In a 2007 column entitled “Monkey Trial in Kangaroo Kourt“, I wrote about the Kafkaesque use of the courts by the dictatorship in Ethiopia to crush dissent and suppress criticism. Franz Kafka’s famous novel, The Trial, begins with the sentence, “Someone must have been telling lies about Joseph K., for without having done anything wrong he was arrested one fine morning.” K., is ordered to stand trial before know-nothing judges who do the bidding of their invisible puppet masters. K’s guilt is a foregone conclusion. Everything about the trial is a secret — the charges, the court procedures and the judges. K cannot defend himself because he is never told what crimes he has committed. He is denied access to the evidence against him. K’s trial is delayed time and again. His lawyer is unable to help him in a system where there is neither law nor procedure.
Such is the stark portrait of Zenawi’s prosecution and conviction of journalists, dissidents and opposition political leaders in his Kafkaesque Kangaroo Kourts in Ethiopia (KKK) today. He uses lies, damned lies and loathsome lies as evidence to convict opponents and those who disagree with him under his cut-and-paste anti-terrorism law. To add political drama and add insult to injury, “sentencing” is scheduled for mid-July.
Human Rights Watch documented that the “convictions” last week, together with others over the past six months, “bring the total known number of individuals convicted of terrorism-related charges to 34, including 11 journalists, at least 4 opposition supporters and 19 others.” Zenawi can now beat his chest in triumph and do a few victory laps for “convicting” Eskinder Nega, Reeyot Alemu, Woubshet Taye, Swedish journalists Martin Schibbye and Johan Persson, and opposition party leaders and dissdents Andualem Arage, Nathnael Mekonnen, Mitiku Damte, Yeshiwas Yehunalem, Kinfemichael Debebe, Andualem Ayalew, Nathnael Mekonnen, Yohannes Terefe, Zerihun Gebre-Egziabher and many others.
None of this is new even to the casual observer. Over the years, Zenawi has been using his KKK to railroad into prison independent journalists, opposition leaders and dissidents. So say the U.S. Government and various international human rights organizations using diplomatic language. The 2010 U.S. State Department Country Reports on Human Rights Practices on Ethiopia concluded: “The law provides for an independent judiciary. Although the civil courts operated with a large degree of independence, the criminal courts remained weak, overburdened, and subject to significant political intervention and influence.” Human Rights Watch concluded in its 2007 report: “In high-profile cases, [Ethiopian] courts show little independence or concern for defendants’ procedural rights… The judiciary often acts only after unreasonably long delays, sometimes because of the courts’ workloads, more often because of excessive judicial deference to bad faith prosecution requests for time to search for evidence of a crime.”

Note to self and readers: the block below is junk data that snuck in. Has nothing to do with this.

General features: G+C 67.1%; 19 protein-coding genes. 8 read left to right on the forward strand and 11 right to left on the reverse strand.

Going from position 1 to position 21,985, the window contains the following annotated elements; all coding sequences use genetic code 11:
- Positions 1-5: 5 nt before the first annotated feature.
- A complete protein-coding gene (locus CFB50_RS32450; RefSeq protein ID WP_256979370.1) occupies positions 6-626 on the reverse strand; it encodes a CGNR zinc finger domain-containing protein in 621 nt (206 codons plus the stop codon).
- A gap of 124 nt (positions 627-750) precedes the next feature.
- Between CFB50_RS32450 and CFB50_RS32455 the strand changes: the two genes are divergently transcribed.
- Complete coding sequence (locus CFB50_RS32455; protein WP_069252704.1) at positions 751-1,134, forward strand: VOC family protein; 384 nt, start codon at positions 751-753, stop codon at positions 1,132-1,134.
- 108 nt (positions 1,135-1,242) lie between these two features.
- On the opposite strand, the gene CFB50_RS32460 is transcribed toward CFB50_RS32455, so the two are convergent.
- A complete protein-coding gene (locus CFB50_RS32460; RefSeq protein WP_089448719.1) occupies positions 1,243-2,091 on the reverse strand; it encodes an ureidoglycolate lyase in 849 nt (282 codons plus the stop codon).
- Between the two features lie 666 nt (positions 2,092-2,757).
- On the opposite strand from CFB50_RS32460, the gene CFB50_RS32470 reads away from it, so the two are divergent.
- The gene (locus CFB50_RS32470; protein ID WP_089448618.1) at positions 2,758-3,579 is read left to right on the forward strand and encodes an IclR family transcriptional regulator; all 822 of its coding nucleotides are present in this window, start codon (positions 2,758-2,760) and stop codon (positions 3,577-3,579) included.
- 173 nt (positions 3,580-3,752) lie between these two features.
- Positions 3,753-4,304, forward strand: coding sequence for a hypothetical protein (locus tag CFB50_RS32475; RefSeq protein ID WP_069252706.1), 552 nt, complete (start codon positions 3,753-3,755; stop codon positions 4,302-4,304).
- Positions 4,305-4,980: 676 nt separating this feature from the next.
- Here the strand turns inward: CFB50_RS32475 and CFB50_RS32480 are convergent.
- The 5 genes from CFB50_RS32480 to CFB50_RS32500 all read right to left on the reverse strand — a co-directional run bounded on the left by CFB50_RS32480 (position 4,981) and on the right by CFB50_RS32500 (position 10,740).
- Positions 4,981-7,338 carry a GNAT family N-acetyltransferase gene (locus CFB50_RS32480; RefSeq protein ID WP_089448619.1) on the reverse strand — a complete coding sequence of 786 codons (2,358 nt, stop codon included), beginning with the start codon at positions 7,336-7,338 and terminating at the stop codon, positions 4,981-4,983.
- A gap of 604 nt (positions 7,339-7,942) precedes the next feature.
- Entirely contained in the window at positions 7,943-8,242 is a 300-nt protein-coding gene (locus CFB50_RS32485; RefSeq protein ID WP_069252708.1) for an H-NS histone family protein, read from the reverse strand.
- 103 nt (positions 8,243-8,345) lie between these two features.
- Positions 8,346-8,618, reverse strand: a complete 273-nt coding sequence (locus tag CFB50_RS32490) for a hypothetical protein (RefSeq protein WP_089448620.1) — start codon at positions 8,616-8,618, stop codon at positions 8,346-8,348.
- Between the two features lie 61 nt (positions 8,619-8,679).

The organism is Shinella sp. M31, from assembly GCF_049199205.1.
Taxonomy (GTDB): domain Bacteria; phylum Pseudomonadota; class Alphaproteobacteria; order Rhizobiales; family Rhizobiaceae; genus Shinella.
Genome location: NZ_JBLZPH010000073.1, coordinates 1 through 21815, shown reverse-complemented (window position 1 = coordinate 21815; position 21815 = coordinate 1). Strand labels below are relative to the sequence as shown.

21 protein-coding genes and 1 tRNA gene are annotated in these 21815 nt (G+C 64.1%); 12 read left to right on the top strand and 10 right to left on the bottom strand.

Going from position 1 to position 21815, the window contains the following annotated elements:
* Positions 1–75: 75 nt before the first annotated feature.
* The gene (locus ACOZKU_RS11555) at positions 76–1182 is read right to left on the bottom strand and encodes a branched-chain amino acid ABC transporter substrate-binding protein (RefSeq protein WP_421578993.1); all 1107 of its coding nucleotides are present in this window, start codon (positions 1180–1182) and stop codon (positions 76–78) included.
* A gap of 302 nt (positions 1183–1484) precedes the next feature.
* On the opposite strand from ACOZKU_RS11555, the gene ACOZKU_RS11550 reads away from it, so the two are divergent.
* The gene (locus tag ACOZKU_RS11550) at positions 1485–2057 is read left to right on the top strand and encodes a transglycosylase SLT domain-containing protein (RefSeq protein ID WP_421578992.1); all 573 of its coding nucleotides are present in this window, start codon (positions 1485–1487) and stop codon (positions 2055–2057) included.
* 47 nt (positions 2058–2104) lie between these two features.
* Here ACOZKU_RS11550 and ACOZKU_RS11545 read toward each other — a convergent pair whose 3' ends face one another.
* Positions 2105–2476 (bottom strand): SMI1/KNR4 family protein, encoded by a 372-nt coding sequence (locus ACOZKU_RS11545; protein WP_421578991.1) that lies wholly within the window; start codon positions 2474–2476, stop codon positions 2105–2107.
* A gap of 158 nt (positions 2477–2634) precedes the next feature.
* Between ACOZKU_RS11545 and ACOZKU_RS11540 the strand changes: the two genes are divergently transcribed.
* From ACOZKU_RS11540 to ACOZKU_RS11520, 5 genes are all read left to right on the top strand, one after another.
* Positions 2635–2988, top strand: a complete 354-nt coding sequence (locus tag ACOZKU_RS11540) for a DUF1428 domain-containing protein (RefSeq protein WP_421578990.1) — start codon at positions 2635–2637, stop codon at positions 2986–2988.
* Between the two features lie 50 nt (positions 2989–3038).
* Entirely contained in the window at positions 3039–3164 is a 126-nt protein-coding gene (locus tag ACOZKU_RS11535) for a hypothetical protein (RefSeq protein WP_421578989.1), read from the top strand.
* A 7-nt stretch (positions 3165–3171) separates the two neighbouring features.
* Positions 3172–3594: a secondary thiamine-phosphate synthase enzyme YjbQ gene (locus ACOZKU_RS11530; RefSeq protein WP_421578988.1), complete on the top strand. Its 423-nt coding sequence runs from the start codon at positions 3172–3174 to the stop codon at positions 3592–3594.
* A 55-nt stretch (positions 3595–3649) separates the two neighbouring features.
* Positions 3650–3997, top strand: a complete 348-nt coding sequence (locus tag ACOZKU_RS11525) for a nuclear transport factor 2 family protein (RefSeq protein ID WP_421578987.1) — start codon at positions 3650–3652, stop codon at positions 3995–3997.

Condemnation of the KKK Verdicts
There has been an outpuring of condemnation against the KKK verdicts and demands for the immediate release of the “convicted” journalists and others from various soruces. The Committee to Protect Journalists issued a statement asserting that “The Ethiopian government has once again succeeded in misusing the law to silence critical and independent reporting. Ethiopia will not hesitate to punish a probing press by imprisoning journalists or pushing them into exile.” Human Rights Watch expressed dismay: “This case shows that Ethiopia’s government will not tolerate even the mildest criticism. The use of draconian laws and trumped-up charges to crack down on free speech and peaceful dissent makes a mockery of the rule of law.” Amnesty International condemned the “trumped up” charges and declared: “This is a dark day for justice in Ethiopia, where freedom of expression is being systematically destroyed by a government targeting any dissenting voice. The verdict seemed to be a foregone conclusion.”
U.S. ambassador to Ethiopia, Donald Booth said, “I find the convictions of predominantly journalists and politicians raises questions about the compatibility of the anti-terrorism law with constitutional guarantees for freedom of expression.” According to the Embassy’s posted statement: “The arrest of journalists has a chilling effect on the media and on the right to freedom of expression. We have made clear in our ongoing human rights dialogue with the Ethiopian government that freedom of expression and freedom of the media are fundamental elements of a democratic society. A U.S. State Department spokesman explained that even though the U.S. works with the regime in Ethiopia “on certain things, you can be straight with them when you disagree with their policies in other areas, as we always are with Ethiopia with regard to press freedom.”
U.S. Senator Patrick Leahy, who two weeks ago in his statement in the Congressional Record, noted that the ruling regime in Ethiopia has made it impossible for “journalists like Eskinder Nega to do their work of reporting and peaceful political participation”, issued a strongly worded press release condemning the travesty of justice:
The Ethiopian Government’s use of vague anti-terrorism laws to silence the press has been widely and rightly condemned. The conviction of Eskinder Nega and other journalists, who are accused of nothing more than the peaceful exercise of rights clearly recognized under international law, is the work of a regime that fears the democratic aspirations of its own people. Over the years, United States administrations have provided Prime Minister Meles a veneer of legitimacy due to our shared interest in countering real terrorist threats, but he has exploited the relationship for his own political ends. It is time to put the values and principles that distinguish us from terrorists, above aid to a government that misuses its institutions to silence its critics.